OEV Aluma Tray a Popular Truck Camper Option

One complaint common with truck camper owners is the lack of storage. The reason for this deficiency is obvious. Compared to the massive motorhomes and fifth wheels seen rolling on today’s highways, truck campers simply lack the space for storage. One solution that is becoming increasingly popular with truck camper owners is to swap out the OEM truck bed with an aluminum tray or steel truck body with storage boxes. That this approach is catching on with truck camper owners would be an understatement. The proliferation of companies now offering bolt-on steel and aluminum trays and truck bodies provides ample evidence of that fact. One of the best of these trays is the so-called Aluma Tray by Overland Explorer Vehicles.

Truth be told, the staff at the Canadian-based company didn’t want to get into the truck bed aftermarket. It’s focus has been on building some of the finest, most durable truck campers in the industry, including the popular Camp-X and the Camp-HBE pop-ups. But a single request to build an aluminum tray with storage boxes for a Camp-X customer, changed everything. Once that tray was delivered and others saw it, requests for more began to pour in.

“The Aluma Tray really has taken a life all its own,” explained Arnold Baker, Manager and Founding Partner of Overland Explorer Vehicles. “After we developed the Aluma Tray for our Camp-Hudson Bay Edition flatbed campers, one customer encouraged us to build a tray with above tray storage boxes for the Camp-X. Once we did that, the popularity of the tray took off.”

The Aluma Tray is designed to be light weight, yet very utilitarian. Built for universal use, any truck camper can be mounted on the tray, including those made by Northern Lite, Hallmark, and Alaskan, though Baker was clear to point out that they will not offer any advice on which campers will or will not fit nor work on their trays. Options include tire carriers, under bed and above bed storage boxes, air compressors, and storage tanks through either the factory or one of OEV’s authorized US dealers. All trays come in an attractive powder-coated gloss black.

Overland Explorer Vehicles builds three sizes of aluminum trays: a 6.75-foot and an 8.5-foot tray for full-size trucks and a brand-new, heavy-duty tray for cab chassis trucks. The Aluma tray is incredibly light with the 6.75-foot model weighing only 660 pounds and the 8.5-foot model 760 pounds. Baker tells us that the payload rating for the standard tray is 3,000 pounds, while the new heavy-duty model, which is 9-feet 6-inches long, offers an impressive payload of 4,000 pounds.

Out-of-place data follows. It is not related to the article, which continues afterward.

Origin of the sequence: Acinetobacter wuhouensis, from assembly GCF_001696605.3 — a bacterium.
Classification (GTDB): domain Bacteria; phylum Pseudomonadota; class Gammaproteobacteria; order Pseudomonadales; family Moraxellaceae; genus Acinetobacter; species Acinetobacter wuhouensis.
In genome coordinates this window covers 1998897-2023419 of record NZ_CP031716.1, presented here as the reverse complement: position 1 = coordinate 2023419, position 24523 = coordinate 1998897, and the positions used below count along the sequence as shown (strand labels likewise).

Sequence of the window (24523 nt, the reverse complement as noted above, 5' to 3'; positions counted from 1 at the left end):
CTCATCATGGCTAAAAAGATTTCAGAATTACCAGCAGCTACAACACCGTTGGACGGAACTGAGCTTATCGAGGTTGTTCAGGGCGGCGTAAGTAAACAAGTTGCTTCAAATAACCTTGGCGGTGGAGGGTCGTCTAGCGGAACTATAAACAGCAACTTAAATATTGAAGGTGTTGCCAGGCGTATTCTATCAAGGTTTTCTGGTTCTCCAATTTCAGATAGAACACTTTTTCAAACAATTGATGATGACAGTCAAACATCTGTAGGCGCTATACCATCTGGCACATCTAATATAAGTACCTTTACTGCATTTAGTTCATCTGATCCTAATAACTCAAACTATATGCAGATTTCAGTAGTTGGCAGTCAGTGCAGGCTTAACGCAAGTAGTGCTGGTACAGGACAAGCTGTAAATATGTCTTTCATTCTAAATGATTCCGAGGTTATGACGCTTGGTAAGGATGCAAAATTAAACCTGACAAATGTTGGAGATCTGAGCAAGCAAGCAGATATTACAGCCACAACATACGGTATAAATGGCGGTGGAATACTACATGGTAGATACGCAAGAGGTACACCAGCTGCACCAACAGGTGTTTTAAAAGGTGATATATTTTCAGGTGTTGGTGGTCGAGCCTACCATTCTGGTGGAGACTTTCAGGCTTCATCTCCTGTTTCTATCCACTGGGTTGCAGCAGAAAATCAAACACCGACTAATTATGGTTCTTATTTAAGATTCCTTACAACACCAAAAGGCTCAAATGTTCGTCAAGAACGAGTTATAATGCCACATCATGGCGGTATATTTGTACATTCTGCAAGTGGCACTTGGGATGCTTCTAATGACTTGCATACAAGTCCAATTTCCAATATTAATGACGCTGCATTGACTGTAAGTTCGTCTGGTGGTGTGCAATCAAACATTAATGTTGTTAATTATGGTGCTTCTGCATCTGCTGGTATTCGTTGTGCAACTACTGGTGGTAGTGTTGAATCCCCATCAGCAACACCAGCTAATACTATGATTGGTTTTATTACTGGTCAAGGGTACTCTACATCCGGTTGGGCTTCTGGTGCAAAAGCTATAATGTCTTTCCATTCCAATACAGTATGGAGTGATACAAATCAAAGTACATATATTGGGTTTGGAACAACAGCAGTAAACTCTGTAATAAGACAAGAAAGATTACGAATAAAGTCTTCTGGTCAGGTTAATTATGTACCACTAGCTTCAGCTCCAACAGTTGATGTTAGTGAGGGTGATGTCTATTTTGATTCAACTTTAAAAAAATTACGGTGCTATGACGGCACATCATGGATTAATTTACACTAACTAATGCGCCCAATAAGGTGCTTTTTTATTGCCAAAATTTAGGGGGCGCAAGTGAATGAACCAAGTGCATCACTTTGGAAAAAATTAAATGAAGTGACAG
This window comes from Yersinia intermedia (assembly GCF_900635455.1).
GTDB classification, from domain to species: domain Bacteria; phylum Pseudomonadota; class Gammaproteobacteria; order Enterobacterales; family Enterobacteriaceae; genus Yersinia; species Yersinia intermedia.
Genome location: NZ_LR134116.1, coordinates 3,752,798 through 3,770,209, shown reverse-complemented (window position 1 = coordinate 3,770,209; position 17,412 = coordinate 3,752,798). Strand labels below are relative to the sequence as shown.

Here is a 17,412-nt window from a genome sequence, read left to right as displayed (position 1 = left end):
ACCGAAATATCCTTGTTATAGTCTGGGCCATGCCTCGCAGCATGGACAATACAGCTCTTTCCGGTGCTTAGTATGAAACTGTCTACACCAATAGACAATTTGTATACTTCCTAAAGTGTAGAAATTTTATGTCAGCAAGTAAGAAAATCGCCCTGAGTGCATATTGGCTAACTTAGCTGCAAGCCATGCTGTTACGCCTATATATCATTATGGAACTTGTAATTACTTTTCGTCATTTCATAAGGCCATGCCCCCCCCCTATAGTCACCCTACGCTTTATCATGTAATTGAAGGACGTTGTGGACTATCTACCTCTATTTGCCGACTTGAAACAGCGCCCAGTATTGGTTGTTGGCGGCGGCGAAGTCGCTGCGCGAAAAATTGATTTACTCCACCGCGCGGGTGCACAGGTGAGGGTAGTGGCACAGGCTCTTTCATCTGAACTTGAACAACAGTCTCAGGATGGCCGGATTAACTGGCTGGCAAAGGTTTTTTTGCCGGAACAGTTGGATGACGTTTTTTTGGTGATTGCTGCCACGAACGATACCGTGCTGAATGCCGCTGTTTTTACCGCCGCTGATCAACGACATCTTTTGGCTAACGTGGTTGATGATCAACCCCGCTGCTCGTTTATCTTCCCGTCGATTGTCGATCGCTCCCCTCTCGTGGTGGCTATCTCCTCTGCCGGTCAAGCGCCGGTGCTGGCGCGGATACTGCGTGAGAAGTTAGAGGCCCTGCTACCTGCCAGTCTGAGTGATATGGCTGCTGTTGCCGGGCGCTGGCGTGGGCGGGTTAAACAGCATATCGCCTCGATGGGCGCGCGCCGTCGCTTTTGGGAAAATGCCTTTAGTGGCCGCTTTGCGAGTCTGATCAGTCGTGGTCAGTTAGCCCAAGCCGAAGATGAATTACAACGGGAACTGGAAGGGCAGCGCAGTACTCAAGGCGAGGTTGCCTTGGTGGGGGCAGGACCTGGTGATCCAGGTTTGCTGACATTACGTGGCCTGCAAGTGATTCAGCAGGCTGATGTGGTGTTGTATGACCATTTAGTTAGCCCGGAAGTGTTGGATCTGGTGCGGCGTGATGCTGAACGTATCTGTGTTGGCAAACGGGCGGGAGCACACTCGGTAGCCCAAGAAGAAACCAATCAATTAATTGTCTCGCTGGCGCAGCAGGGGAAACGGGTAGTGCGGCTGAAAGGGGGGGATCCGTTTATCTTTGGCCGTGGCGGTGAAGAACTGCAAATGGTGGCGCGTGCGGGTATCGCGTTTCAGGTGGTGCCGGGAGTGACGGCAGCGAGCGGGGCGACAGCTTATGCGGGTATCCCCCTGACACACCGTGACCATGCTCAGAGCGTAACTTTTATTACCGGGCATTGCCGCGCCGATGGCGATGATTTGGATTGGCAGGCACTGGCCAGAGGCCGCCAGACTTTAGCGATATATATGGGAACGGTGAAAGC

But the price isn’t cheap. The starting price for the 6.75-foot model is $12,200 USD, while the 8.5-foot model sells for $12,700 USD. The cab chassis heavy-duty version lists for $14,650. One can be ordered and installed at many dealerships here in the US.

Fortunately, if you’re interested in ordering one, you won’t have to wait long. The backlog is only eight weeks long from the time of order, not including freight and install time. If you’re thinking about ordering one, though, we wouldn’t wait. Overland Explorer Vehicles will be unveiling a new Camp-X flatbed camper at the 2022 Overland Expo West in May. With the anticipated popularity of that camper, corresponding orders for the Aluma Tray will surely increase.

“The Aluma Tray is a really good looking tray, but that’s not why we build it, we build our trays strong. Our boxy campers aren’t the most attractive campers in the industry, but one thing they are is incredibly strong. And with our background building tray decks for the energy service trucks in Alberta for many years prior to entering the recreational space, we were positioned to do well building aluminum trays for our campers,” Baker said.

About Mello Mike 899 Articles
Mello Mike is an Arizona native, author, and the founder of Truck Camper Adventure. He's been RV'ing since 2002, is a certified RVIA Level 1 RV Technician, and has restored several Airstream travel trailers. A communications expert and licensed ham radio operator (KK7TCA), he retired from the U.S. Navy in 2004 as a CWO3 after 24 years, holds a BS degree, and now runs Truck Camper Adventure full-time. He also does some RV consulting, repairs, and inspections on the side. He currently rolls in a 4WD Ram 3500 outfitted with a SherpTek truck bed with a Bundutec Roadrunner mounted on top.

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